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Phil LeBeau

CNBC Auto and Airline Industry Reporter

Phil LeBeau is a CNBC auto and airline industry reporter based at the network's Chicago bureau. He is also editor of the Behind the Wheel section on CNBC.com.

LeBeau has reported one-hour documentaries for the network, including "Dreamliner: Inside the World's Most Anticipated Airplane," "Ford: Rebuilding an American Icon" and "Saving General Motors" and "Failure to Recall: Investigating GM."

Prior to joining CNBC, LeBeau served as a media relations specialist for Van Kampen Funds in Oak Brook Terrace, Ill., and was instrumental in implementing an initiative to communicate the company's mutual fund and investment practices to the public and the press. While at Van Kampen, LeBeau held a Series 6 license.

Previously, he held general assignment reporting positions at KCNC-TV, the CBS affiliate in Denver, and KAKE-TV, the ABC affiliate in Wichita, Kan. LeBeau began his career as a field producer at WCCO-TV in Minneapolis, where he wrote, produced and researched consumer stories. He graduated from the University of Missouri-Columbia School of Journalism with a bachelor's degree in journalism and broadcasting.

Follow Phil LeBeau on Twitter @Lebeaucarnews.

More

  • Ford Revving Up Fiesta Buzz Online Wednesday, 14 Oct 2009 | 10:03 AM ET
    2011 Ford Fiesta

    The Fiesta is a compact car that has been a huge hit in Europe and has been the focal point of Ford's strategy to crank out smaller, more fuel efficient models for customers in the US...But in a crowded market with strong competitors in the compact segment, Ford knows it will still have to work to make the Fiesta a big seller.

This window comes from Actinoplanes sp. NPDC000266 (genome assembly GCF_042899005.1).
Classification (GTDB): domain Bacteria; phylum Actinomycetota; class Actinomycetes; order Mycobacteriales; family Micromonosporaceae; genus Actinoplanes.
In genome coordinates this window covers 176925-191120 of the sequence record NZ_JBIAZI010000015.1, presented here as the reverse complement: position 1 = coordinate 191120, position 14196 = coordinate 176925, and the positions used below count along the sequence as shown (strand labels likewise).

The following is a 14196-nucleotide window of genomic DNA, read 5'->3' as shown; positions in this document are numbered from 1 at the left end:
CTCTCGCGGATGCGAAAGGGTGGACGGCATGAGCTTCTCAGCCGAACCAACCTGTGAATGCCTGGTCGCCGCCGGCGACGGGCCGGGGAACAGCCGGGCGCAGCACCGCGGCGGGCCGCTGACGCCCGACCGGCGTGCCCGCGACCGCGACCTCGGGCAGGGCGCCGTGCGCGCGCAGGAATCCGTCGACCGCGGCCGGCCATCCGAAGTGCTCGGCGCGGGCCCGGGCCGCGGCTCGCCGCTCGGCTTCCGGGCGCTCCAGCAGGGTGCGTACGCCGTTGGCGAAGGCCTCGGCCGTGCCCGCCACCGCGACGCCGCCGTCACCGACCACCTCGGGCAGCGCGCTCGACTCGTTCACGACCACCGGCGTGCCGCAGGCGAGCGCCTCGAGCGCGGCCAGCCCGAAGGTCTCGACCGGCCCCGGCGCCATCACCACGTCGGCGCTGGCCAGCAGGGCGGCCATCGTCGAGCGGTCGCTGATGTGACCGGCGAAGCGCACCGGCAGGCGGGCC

• Expect Used Car Prices to Stay High Tuesday, 13 Oct 2009 | 10:31 AM ET
    used cars

    Tom Webb with the Manheim Auto Auctions has never seen a run like this. In all his years of tracking used car prices, he's never seen them surge like they have in the last nine months.

  • Why The Chinese Should Be Bold With Hummer Monday, 12 Oct 2009 | 9:26 AM ET

    Maybe it's because there were few other options. Maybe it's because HUMMER has fallen in relevance among automakers. Or maybe it's because people finally realize it was inevitable for a Chinese company to buy an American automaker.

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